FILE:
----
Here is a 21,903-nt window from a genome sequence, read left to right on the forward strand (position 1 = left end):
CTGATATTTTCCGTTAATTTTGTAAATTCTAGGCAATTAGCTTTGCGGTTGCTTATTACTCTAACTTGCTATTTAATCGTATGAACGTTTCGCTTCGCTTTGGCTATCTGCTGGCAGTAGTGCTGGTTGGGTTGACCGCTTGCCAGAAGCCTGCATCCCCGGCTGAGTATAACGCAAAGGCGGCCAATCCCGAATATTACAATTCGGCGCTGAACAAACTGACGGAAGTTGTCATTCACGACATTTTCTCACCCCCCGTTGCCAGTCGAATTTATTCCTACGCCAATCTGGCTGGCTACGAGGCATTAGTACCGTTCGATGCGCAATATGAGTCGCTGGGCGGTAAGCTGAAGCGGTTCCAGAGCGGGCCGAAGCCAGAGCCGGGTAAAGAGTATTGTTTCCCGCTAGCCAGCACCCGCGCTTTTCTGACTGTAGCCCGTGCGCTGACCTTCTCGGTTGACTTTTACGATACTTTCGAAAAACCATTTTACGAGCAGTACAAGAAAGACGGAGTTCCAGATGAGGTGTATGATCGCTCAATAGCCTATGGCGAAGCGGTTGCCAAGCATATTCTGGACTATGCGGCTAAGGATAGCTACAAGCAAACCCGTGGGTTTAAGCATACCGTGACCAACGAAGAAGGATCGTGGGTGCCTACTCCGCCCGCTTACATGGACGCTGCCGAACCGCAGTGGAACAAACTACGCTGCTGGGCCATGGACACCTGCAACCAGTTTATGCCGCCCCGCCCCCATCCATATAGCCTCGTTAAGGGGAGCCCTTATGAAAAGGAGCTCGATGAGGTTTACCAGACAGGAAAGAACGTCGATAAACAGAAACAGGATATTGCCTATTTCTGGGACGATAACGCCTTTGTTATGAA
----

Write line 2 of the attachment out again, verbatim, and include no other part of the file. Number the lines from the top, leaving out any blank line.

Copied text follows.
CTGATATTTTCCGTTAATTTTGTAAATTCTAGGCAATTAGCTTTGCGGTTGCTTATTACTCTAACTTGCTATTTAATCGTATGAACGTTTCGCTTCGCTTTGGCTATCTGCTGGCAGTAGTGCTGGTTGGGTTGACCGCTTGCCAGAAGCCTGCATCCCCGGCTGAGTATAACGCAAAGGCGGCCAATCCCGAATATTACAATTCGGCGCTGAACAAACTGACGGAAGTTGTCATTCACGACATTTTCTCACCCCCCGTTGCCAGTCGAATTTATTCCTACGCCAATCTGGCTGGCTACGAGGCATTAGTACCGTTCGATGCGCAATATGAGTCGCTGGGCGGTAAGCTGAAGCGGTTCCAGAGCGGGCCGAAGCCAGAGCCGGGTAAAGAGTATTGTTTCCCGCTAGCCAGCACCCGCGCTTTTCTGACTGTAGCCCGTGCGCTGACCTTCTCGGTTGACTTTTACGATACTTTCGAAAAACCATTTTACGAGCAGTACAAGAAAGACGGAGTTCCAGATGAGGTGTATGATCGCTCAATAGCCTATGGCGAAGCGGTTGCCAAGCATATTCTGGACTATGCGGCTAAGGATAGCTACAAGCAAACCCGTGGGTTTAAGCATACCGTGACCAACGAAGAAGGATCGTGGGTGCCTACTCCGCCCGCTTACATGGACGCTGCCGAACCGCAGTGGAACAAACTACGCTGCTGGGCCATGGACACCTGCAACCAGTTTATGCCGCCCCGCCCCCATCCATATAGCCTCGTTAAGGGGAGCCCTTATGAAAAGGAGCTCGATGAGGTTTACCAGACAGGAAAGAACGTCGATAAACAGAAACAGGATATTGCCTATTTCTGGGACGATAACGCCTTTGTTATGAA